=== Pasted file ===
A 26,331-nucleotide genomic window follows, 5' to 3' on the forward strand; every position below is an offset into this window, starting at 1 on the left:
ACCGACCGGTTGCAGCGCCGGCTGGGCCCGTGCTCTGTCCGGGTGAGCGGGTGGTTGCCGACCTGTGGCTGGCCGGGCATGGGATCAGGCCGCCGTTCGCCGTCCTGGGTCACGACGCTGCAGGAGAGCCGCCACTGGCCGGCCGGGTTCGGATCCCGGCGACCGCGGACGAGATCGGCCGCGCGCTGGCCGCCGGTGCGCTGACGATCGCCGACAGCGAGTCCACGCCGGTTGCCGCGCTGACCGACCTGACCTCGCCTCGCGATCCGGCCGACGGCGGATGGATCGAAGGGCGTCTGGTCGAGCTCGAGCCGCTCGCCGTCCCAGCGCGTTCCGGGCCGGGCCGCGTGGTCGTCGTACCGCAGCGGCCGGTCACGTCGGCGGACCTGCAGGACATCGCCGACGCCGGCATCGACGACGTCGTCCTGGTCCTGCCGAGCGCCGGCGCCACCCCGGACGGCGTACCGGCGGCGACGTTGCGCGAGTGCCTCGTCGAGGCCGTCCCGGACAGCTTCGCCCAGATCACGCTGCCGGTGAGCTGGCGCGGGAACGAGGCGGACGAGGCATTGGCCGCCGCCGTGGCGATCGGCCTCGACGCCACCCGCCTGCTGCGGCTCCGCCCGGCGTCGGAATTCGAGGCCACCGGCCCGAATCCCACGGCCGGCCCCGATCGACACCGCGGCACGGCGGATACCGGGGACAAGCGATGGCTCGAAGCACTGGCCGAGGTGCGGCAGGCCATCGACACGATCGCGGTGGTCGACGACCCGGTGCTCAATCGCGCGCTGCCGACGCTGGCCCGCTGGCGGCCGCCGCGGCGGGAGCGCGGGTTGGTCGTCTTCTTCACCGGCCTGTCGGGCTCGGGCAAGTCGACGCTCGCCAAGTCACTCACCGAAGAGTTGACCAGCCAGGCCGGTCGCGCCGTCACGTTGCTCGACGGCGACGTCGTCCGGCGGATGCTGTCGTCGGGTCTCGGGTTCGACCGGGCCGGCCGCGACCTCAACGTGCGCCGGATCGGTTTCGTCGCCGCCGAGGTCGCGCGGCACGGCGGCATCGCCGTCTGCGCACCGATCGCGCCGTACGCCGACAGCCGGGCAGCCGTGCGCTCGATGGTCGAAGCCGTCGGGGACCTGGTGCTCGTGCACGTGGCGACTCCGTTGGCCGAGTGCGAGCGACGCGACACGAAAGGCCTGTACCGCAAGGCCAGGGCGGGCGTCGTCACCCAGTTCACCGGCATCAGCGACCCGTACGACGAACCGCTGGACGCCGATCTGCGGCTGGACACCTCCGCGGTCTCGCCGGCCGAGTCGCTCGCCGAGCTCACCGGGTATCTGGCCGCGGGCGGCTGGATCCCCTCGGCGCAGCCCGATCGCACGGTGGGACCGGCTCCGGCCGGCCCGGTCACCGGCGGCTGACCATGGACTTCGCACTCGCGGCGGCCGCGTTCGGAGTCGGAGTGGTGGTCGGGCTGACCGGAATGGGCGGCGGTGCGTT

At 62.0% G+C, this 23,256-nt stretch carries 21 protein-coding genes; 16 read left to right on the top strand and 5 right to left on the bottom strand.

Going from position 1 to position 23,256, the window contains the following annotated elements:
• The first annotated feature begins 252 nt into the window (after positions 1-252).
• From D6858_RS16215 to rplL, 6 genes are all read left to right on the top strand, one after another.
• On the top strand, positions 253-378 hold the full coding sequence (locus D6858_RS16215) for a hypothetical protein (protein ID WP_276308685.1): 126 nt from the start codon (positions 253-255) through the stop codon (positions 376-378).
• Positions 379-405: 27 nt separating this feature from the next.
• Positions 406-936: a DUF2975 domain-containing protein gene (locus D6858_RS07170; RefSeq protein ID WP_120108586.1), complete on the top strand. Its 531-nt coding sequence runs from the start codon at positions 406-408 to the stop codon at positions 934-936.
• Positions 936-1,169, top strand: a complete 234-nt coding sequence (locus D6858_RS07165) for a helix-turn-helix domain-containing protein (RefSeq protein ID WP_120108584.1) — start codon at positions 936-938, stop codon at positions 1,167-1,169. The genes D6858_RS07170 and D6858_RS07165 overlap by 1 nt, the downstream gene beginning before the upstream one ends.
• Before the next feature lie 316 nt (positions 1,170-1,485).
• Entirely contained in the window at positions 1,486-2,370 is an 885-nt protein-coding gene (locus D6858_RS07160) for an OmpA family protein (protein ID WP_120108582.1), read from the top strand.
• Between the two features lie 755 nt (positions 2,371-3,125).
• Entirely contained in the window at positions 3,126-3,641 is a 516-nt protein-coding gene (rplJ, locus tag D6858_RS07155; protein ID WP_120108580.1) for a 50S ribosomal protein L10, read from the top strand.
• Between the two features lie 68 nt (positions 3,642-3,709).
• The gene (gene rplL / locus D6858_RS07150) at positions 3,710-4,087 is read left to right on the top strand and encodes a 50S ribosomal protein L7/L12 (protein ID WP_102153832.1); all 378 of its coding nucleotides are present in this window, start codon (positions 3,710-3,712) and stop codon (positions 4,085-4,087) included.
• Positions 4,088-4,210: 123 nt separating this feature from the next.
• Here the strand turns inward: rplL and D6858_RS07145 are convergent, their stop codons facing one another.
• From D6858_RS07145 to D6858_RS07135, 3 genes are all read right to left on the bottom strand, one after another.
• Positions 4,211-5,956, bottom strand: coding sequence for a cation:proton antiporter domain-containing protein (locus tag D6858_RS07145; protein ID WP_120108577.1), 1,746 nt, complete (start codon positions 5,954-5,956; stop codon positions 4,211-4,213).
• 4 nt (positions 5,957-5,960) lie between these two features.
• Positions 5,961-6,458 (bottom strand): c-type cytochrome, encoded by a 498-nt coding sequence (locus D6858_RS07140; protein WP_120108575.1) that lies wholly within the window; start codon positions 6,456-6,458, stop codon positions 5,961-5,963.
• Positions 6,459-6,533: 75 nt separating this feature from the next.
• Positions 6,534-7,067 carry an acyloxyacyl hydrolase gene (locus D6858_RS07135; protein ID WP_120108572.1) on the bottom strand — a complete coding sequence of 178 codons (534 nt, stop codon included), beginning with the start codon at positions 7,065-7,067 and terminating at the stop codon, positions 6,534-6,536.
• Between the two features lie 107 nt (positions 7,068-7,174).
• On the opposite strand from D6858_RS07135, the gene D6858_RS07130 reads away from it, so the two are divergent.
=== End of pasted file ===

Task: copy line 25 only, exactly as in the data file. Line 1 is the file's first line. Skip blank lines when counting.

• Between the two features lie 107 nt (positions 7,068-7,174).